THE HERBAL ESSENCE
Since they first emerged in the mid-‘90s on the seminal Ninja Tune label, London-based duo Jake Wherry and Ollie Teeba (aka THE HERBALISER) have cast a distinctive presence amongst the UK's leftfield hip hop and downbeat scenes, outliving many of their early peers in the process. With a brand new album out on their own label (the aptly titled There Were Seven) and an imminent Australian DJing tour, Canberra fans will soon have the chance to get Herbalised all over again when the duo hit the intimate surroundings of Transit Bar. When I catch up with one half of the duo, Jake Wherry, he's cooking breakfast in his kitchen (with the clearly audible sounds of eggs frying).
Were there any particular reasons for waiting until now to go independent with the release of There Were Seven on their own Department H label? ‘I was into the idea quite a long time ago, but Ollie took a bit of persuasion,’ replies Jake. ‘We'd come to the end of our contract with Ninja Tune when we finished Take London and they were interested in the Same As It Never Was album, but it was quite a bit of a change in direction for us and we found that Ninja Tune was equally changing in a different direction and getting a lot more electronic, so we thought we'd try a different option.
‘We didn't want people to go, “Oh, here's the fifth Herbaliser album, same thing as it always was” because it was actually very different – we were working with a vocalist. So we spoke to some labels and !K7 were very enthusiastic. But once we'd done it and toured it with the singers and, you know, dealt with singers’ egos we thought “Fuck that”, really. “Let's move on and do something different”. We had it in mind that we wanted to make a darker record, something moody. In retrospect, looking back at Same As It Never Was, it was a bit too poppy.’
While many artists have acrimonious splits with labels, as Jake explains, in this instance it was more a case of Ninja Tune and one of its former flagship acts slowly growing apart.
‘When we signed to Ninja, there was the guy from 9Lazy9 (who became Funki Porcini) but it was otherwise all abstract instrumental hip hop,’ he explains. ‘DJ Vadim came in soon afterwards, but the general vibe was that it was this jazzy instrumental hip hop thing. Afterwards, we looked at it and felt that it had all gone a bit too electronic for our tastes. We didn't think that Ninja Tune really represented where our sound was at.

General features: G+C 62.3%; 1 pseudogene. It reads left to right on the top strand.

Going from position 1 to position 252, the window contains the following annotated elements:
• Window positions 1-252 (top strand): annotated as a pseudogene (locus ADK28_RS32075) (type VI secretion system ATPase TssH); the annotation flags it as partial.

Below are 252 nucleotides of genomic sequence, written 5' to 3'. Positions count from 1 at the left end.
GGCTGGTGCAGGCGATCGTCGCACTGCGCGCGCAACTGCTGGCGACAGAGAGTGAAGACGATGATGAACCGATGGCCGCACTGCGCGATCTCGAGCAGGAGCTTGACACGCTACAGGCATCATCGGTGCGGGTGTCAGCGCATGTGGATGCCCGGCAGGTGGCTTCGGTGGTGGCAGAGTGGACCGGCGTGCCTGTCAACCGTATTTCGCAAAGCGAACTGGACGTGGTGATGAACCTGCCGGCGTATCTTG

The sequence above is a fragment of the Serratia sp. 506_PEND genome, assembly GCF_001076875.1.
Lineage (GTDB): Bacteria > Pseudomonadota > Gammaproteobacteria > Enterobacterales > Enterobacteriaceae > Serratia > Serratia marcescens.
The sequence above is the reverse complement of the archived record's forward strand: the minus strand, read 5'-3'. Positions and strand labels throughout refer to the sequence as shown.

‘And there was this dirty word that was being used, which was “trip hop”,’ Jake continues. ‘I think it was a valid term for certain sorts of music, but I don't think we ever really fitted into it because our music was basically very layered hip hop-inspired music that didn't have any rapping on it originally. Sure enough, by the time we did our second album we'd hooked up with Jean Grae, who was known back then as What What, and I think a lot of those other “trip hop” things just stayed instrumental and didn't really get beyond being just blunted beats.’
I suggest at this point that one of the things that always marks out Herbaliser albums seems to be a constant search for new vocal collaborators, something Jake concurs with. ‘Jean Grae is a star now, but at the time she was unknown. And likewise Roots Manuva. The most famous person we worked with at the time was Bahamadia, who you don't hear a lot from anymore, but at the time she was quite high-profile. We never really felt like we wanted to have a vocalist on our records who was going to overshadow us. We always wanted the person to buy the record as a Herbaliser album regardless of who the featured vocalist is.
‘We just look for good rappers. I mean the guy on the new album is a guy called Ghettosocks from Halifax, Nova Scotia, and he's involved with two projects, Team Burger and Twin Peaks, both of which feature on the album. He's an absolutely amazing rapper, so he'll go on to do bigger and better things. The important thing is to find talented rappers that aren't going to overshadow you as an artist, but a lot of them go on to be incredibly famous,’ he laughs. ‘I think it's easier for people to recognise vocal talent rather than what me and Ollie do, which is basically a backroom thing, production and, y'know, we're pretty faceless when it comes to being pop stars. We've also never really been “mainstream” hip hop, we've always been more underground.’
Lastly, I ask Jake what to expect from the Canberra date of the Herbaliser's upcoming DJ tour, confessing that I've always secretly wished he and Ollie would drag their full band down to these parts. ‘Funnily enough, when we DJ we actually play very little of the Herbaliser music,’ he replies. ‘We play more party hip hop, breaks, stuff that's influenced us. The reason is, well, we've got a band to play the Herbaliser material. You know, a lot of electronic artists that don't have a nine-piece band, they tend to play a lot of their own material when they DJ. I'm actually going to try to put together a little Herbaliser section for this tour though. We've played at the Montreal Jazz Festival six times [with the full band] and we're going back for more this year. We'd love to bring the whole band out to Australia, but at this stage we don't have the record sales there to justify it.’
The Herbaliser duo will hit Transit Bar on Sunday March 10 at 6pm. Tickets are $15 + bf through Moshtix and Landspeed Records. Supported by Too Terrorble Tablists (Buick & Paypercutts), DJ Soup, Goldfinger, Crooked Sound System, DFP, Timber, Tone Def, Faux Real and Degg.